NPF's What's Hot in Parkinson's disease
or his parkinsonsecrets.com blog for treatment tips


#2 aurawillian

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Posted 05 May 2010 - 11:18 PM

Nice information and I hope it will help people who really need it. Thanks for sharing with us…

#3 netgypsy

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Posted 16 July 2010 - 05:31 PM

One would expect from dbs to have a significant reduction in the general stiffness - you might say the "brakes being on all the time" problem that is so obvious with PD. My question is - does dbs have any effect on the other problems associated with PD such as drooling, constipation, and balance? I would expect speech to be improved. But dopamine improves so many symptoms. Just how many of these are also improved by dbs?

#4 Dr. Okun

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Posted 18 July 2010 - 11:35 AM

In general, the safest predictions still lie in what improves with levodopa improves with DBS; however remember disease progression will kick in after DBS and the equation for an individual patient may change.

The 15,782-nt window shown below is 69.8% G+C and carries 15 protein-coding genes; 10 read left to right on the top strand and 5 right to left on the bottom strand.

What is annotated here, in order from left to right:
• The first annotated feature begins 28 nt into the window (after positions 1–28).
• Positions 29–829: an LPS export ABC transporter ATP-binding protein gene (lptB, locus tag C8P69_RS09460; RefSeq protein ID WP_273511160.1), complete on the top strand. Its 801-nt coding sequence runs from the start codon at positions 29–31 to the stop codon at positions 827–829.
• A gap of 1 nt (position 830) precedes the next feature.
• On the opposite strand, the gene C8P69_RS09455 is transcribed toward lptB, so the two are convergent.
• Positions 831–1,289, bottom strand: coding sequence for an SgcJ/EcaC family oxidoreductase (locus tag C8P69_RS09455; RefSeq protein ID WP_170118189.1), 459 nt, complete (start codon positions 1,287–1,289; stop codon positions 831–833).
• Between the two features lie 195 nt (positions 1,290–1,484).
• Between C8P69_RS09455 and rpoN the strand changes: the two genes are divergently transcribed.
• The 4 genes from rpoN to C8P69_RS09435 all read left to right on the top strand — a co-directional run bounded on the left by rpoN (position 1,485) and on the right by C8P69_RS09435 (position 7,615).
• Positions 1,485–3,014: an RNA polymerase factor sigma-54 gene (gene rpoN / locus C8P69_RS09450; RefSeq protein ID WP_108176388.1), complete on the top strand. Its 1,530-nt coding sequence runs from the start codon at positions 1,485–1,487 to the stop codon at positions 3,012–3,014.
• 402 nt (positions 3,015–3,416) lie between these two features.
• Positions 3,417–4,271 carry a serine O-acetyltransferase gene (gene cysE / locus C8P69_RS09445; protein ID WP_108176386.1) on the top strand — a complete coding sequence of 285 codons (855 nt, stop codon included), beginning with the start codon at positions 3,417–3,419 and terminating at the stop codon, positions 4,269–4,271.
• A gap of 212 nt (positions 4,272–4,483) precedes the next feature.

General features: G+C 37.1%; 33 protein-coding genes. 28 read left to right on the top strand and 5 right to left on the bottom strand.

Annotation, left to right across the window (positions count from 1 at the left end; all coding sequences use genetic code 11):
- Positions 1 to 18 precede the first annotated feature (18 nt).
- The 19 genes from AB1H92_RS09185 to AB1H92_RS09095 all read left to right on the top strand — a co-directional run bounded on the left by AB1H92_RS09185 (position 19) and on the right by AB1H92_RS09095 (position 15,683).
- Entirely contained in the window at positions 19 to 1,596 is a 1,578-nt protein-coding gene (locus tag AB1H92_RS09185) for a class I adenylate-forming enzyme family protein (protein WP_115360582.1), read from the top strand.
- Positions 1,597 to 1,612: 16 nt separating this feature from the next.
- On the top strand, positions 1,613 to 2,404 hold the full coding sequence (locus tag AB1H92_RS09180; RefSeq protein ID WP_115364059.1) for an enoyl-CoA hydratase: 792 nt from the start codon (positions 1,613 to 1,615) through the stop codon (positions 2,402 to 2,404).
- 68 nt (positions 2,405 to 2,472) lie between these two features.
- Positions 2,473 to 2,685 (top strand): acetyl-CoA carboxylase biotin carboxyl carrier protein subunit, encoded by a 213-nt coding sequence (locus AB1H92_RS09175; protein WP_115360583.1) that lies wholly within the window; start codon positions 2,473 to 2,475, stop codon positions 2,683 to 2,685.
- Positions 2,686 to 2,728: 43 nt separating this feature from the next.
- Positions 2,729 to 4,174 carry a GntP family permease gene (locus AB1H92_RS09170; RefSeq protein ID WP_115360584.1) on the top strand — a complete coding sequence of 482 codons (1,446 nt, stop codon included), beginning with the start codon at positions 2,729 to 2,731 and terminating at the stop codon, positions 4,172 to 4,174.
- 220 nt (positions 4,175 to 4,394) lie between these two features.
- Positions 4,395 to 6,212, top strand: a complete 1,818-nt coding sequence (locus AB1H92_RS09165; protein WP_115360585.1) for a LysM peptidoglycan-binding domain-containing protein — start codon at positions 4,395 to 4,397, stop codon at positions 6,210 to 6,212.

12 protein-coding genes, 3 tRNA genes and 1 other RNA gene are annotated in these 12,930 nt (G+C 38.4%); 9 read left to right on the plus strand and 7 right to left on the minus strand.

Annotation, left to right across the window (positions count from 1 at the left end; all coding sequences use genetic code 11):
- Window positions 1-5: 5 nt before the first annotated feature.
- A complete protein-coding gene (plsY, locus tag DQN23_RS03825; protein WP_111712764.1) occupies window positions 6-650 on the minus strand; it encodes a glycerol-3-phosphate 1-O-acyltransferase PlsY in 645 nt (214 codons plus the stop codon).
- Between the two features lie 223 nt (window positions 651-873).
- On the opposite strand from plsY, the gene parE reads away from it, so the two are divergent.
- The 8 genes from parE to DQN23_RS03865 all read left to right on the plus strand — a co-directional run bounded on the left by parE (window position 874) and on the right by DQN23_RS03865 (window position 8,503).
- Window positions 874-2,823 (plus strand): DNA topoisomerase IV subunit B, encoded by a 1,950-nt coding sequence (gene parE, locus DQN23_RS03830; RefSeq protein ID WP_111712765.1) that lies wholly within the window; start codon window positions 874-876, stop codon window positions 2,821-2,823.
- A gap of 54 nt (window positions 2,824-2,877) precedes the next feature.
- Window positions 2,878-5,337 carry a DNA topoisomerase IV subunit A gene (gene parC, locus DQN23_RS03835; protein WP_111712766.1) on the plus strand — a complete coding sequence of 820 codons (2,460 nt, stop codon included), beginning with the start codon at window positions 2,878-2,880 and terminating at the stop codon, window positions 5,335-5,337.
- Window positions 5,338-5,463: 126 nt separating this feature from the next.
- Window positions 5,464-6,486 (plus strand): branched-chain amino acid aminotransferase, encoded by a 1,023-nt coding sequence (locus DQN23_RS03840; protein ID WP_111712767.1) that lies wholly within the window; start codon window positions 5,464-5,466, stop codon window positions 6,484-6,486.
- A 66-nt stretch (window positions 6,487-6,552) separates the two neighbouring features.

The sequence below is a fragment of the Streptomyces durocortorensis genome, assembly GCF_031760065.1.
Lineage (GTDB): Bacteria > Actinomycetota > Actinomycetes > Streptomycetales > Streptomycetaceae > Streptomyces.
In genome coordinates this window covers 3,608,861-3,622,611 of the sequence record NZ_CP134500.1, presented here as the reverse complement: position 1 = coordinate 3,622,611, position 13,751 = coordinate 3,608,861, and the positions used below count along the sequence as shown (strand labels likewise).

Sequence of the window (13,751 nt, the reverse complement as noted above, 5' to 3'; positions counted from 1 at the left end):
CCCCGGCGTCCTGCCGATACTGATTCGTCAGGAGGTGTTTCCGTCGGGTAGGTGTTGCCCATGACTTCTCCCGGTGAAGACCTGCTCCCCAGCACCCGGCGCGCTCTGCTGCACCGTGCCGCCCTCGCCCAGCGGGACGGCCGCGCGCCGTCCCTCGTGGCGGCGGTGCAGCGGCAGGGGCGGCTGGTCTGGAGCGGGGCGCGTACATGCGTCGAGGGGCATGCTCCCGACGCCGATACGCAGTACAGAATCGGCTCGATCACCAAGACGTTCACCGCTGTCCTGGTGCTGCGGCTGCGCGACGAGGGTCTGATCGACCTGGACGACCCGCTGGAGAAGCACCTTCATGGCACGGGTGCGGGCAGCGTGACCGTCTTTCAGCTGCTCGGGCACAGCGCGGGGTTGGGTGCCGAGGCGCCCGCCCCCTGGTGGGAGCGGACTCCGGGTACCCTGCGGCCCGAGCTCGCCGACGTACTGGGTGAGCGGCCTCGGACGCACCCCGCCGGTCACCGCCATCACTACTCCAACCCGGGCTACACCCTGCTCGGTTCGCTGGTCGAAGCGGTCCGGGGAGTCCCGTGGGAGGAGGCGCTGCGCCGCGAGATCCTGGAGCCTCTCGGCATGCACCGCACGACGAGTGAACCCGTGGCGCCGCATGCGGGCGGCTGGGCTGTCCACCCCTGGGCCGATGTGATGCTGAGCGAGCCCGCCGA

Speech usually worsens post-DBS.

The other features particularly balance and gait usually slowly worsen post-DBS (disease progression but sometimes the surgery too).

We don't expect drooling and constipation to improve but sometimes they do.

Michael S. Okun, M.D.
Author of the Amazon Bestseller Parkinson's Treatment: 10 Secrets to a Happier Life
National Medical Director | NPF
UF Center for Movement Disorders & Neurorestoration
Read More about Dr. Okun at: http://movementdisor...hael-s-okun-md/
or Visit Parkinson's Disease treatment and research blogs at:
NPF's What's Hot in Parkinson's disease
or his parkinsonsecrets.com blog for treatment tips


#5 Guest_TonyaV_*

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Posted 02 November 2010 - 08:11 PM

Although I know the disease does continue to progress after DBS, my perception was that the effectiveness of DBS was would stay the same when it is turned on. I know this sounds ignorant, but it sounds like you're saying DBS will lose it's effectiveness over time. Does the disease progression slow down with DBS or are the symptoms just hidden/masked with DBS? Is there evidence of a slower progression over time when the device is turned off? I'm thinking why go to the trouble of invasive surgery. Is it really worth the risk in the long run?